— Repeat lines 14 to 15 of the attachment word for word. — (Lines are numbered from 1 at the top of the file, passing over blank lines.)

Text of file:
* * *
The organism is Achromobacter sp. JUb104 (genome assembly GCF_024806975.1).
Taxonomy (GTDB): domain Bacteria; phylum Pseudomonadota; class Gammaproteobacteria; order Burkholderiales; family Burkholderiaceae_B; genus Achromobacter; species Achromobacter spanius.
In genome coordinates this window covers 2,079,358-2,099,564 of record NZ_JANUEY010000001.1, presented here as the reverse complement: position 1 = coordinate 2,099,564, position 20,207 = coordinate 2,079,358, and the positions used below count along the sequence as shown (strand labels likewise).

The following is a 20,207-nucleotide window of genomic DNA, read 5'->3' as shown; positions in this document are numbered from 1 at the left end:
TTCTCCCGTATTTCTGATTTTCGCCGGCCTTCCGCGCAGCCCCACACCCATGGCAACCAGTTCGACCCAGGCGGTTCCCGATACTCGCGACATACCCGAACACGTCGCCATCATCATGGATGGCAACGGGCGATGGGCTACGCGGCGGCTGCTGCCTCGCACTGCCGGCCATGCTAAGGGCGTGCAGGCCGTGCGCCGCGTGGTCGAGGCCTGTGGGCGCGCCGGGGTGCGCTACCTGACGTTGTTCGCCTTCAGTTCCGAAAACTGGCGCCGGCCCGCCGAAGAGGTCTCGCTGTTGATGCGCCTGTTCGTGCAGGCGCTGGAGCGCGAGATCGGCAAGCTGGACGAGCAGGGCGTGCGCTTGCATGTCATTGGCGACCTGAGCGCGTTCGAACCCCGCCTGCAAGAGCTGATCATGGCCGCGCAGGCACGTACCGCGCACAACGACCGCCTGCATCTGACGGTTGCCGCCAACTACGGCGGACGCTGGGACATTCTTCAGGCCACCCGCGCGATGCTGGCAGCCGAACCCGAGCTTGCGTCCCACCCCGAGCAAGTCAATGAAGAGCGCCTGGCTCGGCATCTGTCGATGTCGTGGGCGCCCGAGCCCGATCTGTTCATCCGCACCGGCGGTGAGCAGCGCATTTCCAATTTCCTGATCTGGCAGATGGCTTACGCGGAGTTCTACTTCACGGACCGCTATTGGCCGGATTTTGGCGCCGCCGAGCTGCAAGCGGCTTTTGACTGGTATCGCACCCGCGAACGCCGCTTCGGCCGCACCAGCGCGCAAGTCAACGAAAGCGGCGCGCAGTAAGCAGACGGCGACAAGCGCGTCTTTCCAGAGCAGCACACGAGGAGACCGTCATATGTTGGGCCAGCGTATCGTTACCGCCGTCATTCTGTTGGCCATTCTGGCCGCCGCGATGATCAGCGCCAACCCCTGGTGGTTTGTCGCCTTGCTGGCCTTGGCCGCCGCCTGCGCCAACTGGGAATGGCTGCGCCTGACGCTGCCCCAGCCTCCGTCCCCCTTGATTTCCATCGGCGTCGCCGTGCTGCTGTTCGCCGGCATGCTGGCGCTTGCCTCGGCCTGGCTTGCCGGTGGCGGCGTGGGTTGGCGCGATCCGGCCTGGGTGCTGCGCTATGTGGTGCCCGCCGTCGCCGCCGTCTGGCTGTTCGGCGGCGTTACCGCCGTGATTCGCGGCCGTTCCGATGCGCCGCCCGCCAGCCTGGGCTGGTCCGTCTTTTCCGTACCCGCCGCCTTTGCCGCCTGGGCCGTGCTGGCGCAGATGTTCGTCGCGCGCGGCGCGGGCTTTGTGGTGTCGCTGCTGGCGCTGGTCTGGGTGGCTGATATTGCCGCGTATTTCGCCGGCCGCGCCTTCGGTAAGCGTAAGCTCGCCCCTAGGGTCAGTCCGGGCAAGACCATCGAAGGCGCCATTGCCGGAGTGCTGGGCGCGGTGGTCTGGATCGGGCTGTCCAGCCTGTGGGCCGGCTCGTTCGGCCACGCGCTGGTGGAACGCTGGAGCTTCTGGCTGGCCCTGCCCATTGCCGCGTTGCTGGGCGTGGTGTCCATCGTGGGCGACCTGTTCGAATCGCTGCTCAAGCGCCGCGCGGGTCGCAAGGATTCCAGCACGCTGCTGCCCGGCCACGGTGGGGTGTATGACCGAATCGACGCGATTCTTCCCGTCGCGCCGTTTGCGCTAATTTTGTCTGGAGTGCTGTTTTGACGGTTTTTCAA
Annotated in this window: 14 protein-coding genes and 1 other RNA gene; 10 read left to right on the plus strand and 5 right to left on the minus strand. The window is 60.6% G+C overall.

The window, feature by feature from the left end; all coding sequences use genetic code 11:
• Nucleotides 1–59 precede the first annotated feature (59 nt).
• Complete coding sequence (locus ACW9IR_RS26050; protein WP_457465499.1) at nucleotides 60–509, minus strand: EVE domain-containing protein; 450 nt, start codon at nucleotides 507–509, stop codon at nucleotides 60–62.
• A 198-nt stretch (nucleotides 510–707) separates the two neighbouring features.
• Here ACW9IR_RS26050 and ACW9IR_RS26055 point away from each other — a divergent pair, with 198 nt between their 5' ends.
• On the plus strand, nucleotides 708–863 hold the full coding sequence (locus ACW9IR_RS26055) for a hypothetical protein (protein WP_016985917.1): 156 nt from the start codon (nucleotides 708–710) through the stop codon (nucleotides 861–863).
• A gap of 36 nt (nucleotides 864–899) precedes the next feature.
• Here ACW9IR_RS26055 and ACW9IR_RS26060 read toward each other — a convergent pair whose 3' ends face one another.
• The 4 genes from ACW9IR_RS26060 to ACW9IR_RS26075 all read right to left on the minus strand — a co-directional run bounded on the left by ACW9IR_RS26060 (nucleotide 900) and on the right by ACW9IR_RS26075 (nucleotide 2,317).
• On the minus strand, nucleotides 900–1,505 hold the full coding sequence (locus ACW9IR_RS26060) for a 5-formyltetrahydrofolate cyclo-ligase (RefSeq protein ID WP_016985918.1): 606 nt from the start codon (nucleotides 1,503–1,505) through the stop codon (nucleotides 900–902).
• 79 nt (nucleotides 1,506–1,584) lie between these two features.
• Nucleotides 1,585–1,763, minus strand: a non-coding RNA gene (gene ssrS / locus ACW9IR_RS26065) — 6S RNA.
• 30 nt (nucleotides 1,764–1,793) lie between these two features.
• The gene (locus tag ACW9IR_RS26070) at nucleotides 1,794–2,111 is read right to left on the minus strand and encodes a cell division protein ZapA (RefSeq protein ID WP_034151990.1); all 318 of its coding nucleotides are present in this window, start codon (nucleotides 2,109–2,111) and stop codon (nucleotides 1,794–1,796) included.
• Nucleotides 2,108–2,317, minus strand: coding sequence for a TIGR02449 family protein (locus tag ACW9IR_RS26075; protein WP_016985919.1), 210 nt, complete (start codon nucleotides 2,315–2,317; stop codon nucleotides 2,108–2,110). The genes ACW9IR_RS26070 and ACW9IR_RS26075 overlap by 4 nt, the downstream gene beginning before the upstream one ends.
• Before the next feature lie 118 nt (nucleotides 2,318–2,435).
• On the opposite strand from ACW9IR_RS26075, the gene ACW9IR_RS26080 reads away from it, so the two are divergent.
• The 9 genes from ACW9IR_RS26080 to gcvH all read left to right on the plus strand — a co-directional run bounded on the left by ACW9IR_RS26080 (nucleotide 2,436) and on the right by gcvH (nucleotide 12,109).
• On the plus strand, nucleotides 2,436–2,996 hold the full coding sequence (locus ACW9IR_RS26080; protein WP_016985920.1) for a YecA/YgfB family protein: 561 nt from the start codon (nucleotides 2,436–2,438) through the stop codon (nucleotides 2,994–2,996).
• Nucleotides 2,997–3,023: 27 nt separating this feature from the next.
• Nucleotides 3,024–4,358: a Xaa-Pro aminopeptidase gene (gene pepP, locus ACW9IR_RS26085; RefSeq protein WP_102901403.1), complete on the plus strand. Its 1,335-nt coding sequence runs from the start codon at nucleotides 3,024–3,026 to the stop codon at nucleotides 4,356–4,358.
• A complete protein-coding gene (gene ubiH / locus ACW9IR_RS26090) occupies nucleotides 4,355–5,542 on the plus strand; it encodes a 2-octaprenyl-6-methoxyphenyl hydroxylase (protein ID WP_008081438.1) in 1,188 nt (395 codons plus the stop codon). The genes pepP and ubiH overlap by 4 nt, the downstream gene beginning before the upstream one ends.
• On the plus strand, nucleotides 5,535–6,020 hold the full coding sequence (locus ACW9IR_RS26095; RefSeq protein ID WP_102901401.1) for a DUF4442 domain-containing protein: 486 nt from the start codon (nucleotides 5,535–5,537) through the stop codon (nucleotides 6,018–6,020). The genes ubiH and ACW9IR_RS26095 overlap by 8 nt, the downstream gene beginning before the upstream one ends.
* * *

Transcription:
• Here ACW9IR_RS26055 and ACW9IR_RS26060 read toward each other — a convergent pair whose 3' ends face one another.
• The 4 genes from ACW9IR_RS26060 to ACW9IR_RS26075 all read right to left on the minus strand — a co-directional run bounded on the left by ACW9IR_RS26060 (nucleotide 900) and on the right by ACW9IR_RS26075 (nucleotide 2,317).